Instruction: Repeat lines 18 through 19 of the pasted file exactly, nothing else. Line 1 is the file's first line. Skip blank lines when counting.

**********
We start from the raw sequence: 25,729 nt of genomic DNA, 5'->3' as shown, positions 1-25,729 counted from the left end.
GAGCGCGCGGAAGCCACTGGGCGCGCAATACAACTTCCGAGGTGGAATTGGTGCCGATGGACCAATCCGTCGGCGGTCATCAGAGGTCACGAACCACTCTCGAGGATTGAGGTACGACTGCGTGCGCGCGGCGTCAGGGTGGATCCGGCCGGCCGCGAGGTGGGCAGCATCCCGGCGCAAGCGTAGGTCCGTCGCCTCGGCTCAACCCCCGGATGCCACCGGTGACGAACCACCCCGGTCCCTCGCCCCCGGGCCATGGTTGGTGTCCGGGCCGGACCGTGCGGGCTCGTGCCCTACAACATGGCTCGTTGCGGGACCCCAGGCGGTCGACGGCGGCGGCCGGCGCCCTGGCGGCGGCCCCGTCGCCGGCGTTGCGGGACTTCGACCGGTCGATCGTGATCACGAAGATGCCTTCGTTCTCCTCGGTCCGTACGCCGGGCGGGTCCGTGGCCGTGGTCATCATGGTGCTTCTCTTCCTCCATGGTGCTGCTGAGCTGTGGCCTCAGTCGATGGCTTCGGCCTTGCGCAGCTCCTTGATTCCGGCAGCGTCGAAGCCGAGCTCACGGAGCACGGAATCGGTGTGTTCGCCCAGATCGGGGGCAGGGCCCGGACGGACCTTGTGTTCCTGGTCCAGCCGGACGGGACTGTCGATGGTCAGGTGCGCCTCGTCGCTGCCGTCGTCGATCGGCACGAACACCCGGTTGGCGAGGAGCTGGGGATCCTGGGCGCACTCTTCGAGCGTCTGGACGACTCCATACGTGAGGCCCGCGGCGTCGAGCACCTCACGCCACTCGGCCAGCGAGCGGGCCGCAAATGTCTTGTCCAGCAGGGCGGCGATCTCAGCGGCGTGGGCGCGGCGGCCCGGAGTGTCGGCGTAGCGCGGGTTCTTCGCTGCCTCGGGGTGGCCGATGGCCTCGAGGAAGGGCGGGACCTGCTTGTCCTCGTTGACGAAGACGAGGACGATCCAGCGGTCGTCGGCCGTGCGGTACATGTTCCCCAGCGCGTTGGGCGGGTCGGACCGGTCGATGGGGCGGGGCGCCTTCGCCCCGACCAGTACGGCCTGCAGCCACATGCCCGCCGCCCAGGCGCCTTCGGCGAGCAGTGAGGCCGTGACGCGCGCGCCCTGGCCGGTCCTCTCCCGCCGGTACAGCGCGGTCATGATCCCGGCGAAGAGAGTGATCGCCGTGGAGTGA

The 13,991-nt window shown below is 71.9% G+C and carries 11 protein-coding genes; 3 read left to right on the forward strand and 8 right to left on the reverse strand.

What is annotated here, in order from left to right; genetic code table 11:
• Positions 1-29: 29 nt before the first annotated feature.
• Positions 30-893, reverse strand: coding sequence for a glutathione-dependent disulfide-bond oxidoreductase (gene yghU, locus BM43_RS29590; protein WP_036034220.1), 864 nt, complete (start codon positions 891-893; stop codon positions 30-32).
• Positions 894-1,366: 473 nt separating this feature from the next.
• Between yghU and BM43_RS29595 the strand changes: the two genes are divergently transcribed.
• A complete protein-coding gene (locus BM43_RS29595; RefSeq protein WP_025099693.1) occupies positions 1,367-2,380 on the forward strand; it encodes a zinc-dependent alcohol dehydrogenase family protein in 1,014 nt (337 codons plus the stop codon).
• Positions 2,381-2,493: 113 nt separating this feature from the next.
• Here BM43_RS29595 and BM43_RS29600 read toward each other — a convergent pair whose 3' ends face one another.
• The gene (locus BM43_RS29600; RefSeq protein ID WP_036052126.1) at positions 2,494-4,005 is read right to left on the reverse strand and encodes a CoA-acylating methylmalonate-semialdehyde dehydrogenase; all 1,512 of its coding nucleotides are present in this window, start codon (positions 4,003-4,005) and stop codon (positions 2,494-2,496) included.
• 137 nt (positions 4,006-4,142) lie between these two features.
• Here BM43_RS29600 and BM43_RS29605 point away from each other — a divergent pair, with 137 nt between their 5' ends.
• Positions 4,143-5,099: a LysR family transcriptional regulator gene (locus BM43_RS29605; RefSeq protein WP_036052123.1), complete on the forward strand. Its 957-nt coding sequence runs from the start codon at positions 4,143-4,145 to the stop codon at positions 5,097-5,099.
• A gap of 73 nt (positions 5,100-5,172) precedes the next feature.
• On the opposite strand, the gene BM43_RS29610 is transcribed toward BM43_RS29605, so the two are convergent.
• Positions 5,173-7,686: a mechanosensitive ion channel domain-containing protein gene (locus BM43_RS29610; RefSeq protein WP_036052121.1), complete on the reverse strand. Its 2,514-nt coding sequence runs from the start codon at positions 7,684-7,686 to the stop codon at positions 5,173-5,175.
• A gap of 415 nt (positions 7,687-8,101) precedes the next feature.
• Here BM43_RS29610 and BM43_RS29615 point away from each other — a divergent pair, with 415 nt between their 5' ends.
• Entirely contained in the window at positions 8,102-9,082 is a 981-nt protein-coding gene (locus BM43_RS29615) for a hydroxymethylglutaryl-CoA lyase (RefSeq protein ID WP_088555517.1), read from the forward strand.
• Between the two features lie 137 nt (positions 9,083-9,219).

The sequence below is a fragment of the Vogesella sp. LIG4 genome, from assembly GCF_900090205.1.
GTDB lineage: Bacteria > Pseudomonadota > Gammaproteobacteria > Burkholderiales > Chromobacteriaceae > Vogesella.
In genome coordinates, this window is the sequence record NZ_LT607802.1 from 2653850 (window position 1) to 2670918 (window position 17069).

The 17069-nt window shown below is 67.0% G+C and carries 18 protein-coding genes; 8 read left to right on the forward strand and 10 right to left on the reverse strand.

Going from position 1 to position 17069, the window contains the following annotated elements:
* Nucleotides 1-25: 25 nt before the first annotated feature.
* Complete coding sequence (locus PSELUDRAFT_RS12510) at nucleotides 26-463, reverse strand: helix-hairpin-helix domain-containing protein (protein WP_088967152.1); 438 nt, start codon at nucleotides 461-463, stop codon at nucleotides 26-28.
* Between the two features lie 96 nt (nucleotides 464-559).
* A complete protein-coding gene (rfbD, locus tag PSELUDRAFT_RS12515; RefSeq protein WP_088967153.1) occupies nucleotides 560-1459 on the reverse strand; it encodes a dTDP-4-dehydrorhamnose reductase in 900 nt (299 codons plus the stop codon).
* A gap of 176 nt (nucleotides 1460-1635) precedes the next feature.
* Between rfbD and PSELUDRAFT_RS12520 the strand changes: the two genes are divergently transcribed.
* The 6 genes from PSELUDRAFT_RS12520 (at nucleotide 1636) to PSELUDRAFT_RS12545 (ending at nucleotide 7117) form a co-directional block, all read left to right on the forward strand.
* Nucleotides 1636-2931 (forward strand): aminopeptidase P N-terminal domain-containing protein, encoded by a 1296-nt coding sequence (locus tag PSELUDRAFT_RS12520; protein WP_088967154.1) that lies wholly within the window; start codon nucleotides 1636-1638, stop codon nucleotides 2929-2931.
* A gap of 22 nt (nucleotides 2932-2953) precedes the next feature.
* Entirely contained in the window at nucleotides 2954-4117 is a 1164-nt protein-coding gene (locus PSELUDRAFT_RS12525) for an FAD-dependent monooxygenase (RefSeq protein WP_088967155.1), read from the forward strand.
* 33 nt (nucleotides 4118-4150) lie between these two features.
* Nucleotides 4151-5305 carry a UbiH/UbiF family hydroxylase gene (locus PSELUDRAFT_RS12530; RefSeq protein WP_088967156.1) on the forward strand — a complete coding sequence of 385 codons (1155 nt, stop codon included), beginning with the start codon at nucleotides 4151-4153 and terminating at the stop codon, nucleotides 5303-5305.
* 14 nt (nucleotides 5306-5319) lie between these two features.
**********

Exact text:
• Positions 5,173-7,686: a mechanosensitive ion channel domain-containing protein gene (locus BM43_RS29610; RefSeq protein WP_036052121.1), complete on the reverse strand. Its 2,514-nt coding sequence runs from the start codon at positions 7,684-7,686 to the stop codon at positions 5,173-5,175.
• A gap of 415 nt (positions 7,687-8,101) precedes the next feature.